Thai telcos tell customers to report royal insults
Share this on

Thai telcos tell customers to report royal insults

THAILAND’s telecommunications firms have issued instructions to customers to report any “inappropriate content about the royal institution” that they see across any media platform, including on social media sites like Facebook.

According to Reuters, the instructions posted by mobile operators Advanced Info Service Pcl (AIS), Total Access Communication Pcl and True Move on messaging applications and Facebook pages, were issued following a request from the National Broadcasting and Telecommunications Commission, the kingdom’s broadcasting regulator.

It quoted True’s head of public relations Pimolpan Siriwongwan-ngam as saying, “The NBTC has asked all mobile operators to send the instruction to our clients. We’re only acting as channels to spread the message.”

SEE ALSO: Thai PM: Prince urges subjects not to worry about instability post-Bhumibol

The wire agency said representatives of AIS and Total Access similarly confirmed that they were following NBTC’s guidelines. They reportedly said that customers who spot inappropriate content online should send URLs and screenshots of the offending website to the NBTC and the Information and Communication Technology Ministry.

Thailand’s longest-reigning monarch, King Bhumibol Adulyadej, passed away on Thursday in Bangkok, ending a 70-year rule.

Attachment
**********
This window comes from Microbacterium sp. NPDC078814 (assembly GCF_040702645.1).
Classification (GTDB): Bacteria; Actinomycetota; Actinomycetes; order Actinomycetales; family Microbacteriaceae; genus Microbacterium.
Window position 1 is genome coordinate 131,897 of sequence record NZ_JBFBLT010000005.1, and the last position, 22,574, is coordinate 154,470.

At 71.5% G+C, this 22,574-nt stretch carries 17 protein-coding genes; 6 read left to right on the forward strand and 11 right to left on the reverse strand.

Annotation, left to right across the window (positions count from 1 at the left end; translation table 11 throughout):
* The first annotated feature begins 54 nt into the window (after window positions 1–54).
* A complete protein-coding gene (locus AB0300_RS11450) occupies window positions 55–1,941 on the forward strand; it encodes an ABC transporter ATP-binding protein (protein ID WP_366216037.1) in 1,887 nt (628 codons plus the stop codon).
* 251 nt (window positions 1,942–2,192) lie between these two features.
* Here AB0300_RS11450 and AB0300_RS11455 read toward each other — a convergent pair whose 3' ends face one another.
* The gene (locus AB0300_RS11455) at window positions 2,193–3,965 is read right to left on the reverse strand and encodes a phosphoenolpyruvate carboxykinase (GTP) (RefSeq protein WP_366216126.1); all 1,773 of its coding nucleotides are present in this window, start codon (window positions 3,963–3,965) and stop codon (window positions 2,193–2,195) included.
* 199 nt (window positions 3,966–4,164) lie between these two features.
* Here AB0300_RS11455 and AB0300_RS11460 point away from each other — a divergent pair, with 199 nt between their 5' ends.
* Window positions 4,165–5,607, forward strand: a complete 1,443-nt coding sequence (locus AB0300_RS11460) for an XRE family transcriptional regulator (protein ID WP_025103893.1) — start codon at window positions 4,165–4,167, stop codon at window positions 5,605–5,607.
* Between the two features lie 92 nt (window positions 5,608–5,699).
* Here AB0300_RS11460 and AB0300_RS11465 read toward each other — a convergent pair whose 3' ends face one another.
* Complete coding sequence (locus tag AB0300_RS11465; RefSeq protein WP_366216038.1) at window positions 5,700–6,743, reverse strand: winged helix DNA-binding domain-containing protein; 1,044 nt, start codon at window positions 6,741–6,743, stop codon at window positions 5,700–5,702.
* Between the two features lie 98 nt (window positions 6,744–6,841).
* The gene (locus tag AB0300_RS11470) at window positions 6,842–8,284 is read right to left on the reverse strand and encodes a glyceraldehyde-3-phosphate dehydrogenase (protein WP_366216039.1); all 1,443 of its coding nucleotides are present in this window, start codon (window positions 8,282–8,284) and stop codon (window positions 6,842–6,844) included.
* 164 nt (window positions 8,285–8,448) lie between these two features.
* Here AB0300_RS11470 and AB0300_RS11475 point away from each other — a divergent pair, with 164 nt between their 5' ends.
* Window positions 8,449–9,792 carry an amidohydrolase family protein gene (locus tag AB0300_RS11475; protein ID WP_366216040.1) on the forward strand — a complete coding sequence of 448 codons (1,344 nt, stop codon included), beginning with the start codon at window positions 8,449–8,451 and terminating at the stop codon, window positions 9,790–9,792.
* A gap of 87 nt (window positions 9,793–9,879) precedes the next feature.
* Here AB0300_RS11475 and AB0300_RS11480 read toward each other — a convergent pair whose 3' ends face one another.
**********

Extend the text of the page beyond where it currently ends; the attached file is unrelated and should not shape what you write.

His demise devastated the Thai people, who view their king as a demi-God, a father figure and a symbol of unity in a nation polarized by decades of unrest.

SEE ALSO: In King Bhumibol’s death, Thailand loses only constant

In the days after his passing, several regulatory bodies in the kingdom issued directives and guidelines governing public behavior during the period of mourning for the king.

Media outlets bathed their websites in black and white, while TV channels aired somber news and dedications to the late king. According to NBTC, failure to report inappropriate content is considered a crime.

The Thai public wore black and white to symbolize the period of mourning while tourists to the kingdom were advised to dress appropriately and behave respectfully when out and about.

SEE ALSO: Tourists welcome but be respectful, Thailand tells visitors after king’s death

“Many heartbroken Thais are quite sensitive. When they see illegal content that offends them, they’ll be more stressed.

“We have to let them know about channels to report content to relieve their sense of helplessness,” Information Ministry spokesman Chatchai Khunpitiluck was quoted in Reuters as saying.

On Friday, a day after the king’s passing, police and soldiers on the Thai resort island of Phuket had to step in to disperse a mob of several hundred people who were seeking a confrontation with a man they believed insulted their monarch.

Video shot Friday evening shows the crowd outside a soy milk shop waving placards with slurs such as “buffalo,” a local slang word for stupidity, and yelling for the man to come out.

One man in the rowdy crowd yelled, “If you don’t love the king, who else would you love in this land?”

Thailand has draconian lese majeste laws that impose stiff prison sentences for actions or writings regarded as derogatory toward the monarch and his family.


Additional reporting from the Associated Press